The Moro Islamic Liberation front has been engaged in a rebellion against the Philippines for more than three decades. In 2003, the U.S. Department of State asked USIP to undertake a project to expedite a peace agreement between the two sides.

Special Report: Toward Peace in the Southern Philippines


  • The Muslim inhabitants of Mindanao and Sulu in the southern Philippines, known as Moros, have resisted assimilation into the Christianized national culture for centuries. Since Spanish colonial times, Moros have been marginalized from Philippine society, politics, and economic development. Moro-dominated areas have suffered from the effects of war, poor governance, and lack of justice. High crime rates, internal clan-on-clan conflicts, and corruption and abuse by local leaders also beset Moro communities. For nearly four decades, Moros have rebelled against the Philippine government and sought self-determination. The rebellion was led first by the Moro National Liberation Front (MNLF) and then by the Moro Islamic Liberation Front (MILF). In 2003, the U.S. State Department, seeking to prevent international terrorist groups from exploiting the conflict in the Philippines, engaged the United States Institute of Peace (USIP) to facilitate a peace agreement between the government of the Republic of the Philippines (GRP) and the MILF. The State Department felt that the Institute’s status as a quasi-governmental, "track one-and-a-half" player would allow it to engage the parties more broadly than an official government entity could. To accomplish its mandate, USIP launched the Philippine Facilitation Project (PFP).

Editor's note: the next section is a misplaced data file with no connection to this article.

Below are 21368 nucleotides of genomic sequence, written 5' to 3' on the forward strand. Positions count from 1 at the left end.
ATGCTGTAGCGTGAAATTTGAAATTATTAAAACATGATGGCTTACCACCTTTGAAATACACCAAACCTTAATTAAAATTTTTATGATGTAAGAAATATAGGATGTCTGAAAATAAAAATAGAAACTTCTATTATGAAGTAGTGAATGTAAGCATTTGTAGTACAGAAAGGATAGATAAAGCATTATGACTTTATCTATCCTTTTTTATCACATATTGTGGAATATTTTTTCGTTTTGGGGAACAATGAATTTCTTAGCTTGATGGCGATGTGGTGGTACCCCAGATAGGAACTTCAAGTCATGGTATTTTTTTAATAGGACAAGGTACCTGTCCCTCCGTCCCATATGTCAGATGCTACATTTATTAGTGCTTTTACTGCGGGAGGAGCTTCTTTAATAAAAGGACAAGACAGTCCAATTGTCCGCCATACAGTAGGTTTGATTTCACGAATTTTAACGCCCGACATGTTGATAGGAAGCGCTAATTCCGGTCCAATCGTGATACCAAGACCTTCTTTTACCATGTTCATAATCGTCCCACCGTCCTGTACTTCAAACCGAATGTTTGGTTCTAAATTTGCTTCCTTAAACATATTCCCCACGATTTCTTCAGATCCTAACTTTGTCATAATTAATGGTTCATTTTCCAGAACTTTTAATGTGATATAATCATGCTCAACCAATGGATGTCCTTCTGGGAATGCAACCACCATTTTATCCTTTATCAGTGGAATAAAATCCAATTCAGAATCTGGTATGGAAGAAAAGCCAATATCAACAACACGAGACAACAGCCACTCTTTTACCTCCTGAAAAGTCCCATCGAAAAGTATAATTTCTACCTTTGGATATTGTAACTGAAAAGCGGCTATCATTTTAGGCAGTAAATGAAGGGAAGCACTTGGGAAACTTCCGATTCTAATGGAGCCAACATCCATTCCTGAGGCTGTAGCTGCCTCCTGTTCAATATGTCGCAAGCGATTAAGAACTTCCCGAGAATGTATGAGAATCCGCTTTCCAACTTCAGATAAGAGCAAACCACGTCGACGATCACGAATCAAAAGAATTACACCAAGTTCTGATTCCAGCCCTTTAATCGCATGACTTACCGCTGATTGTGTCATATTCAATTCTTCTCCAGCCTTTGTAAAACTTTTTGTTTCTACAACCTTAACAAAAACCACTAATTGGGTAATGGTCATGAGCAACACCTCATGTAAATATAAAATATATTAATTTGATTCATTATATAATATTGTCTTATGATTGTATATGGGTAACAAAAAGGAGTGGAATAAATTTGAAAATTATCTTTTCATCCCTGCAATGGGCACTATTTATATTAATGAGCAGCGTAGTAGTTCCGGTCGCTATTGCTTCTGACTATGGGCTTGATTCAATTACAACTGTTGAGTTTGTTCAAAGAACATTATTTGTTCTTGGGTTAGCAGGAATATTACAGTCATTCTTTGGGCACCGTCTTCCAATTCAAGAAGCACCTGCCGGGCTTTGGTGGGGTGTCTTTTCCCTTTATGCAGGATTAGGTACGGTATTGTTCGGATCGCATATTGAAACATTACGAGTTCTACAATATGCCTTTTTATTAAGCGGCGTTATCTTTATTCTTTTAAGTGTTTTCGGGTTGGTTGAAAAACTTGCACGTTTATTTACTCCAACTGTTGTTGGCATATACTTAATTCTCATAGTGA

• PFP faced many difficulties at the outset. The Malaysian government had served as host and facilitator of the GRP-MILF peace talks since 2001 and opposed an American presence at the negotiating table. Moros suspected USIP’s presence, motives, and relationship with the U.S. government. USIP, lacking a permanent base in Mindanao, also faced challenges in establishing strong channels of communication with the GRP, MILF, and civil society. Multiple changes in the composition of the GRP negotiating team, and divergent perspectives and agendas within the Moro leadership and communities further complicated the peace facilitation effort. At times, senior GRP officials’ lukewarm support for an equitable and effective peace agreement hampered the efforts of skilled and committed negotiators. Corruption and criminality among the Moros, exacerbated by centuries-old clan loyalties, created other hurdles.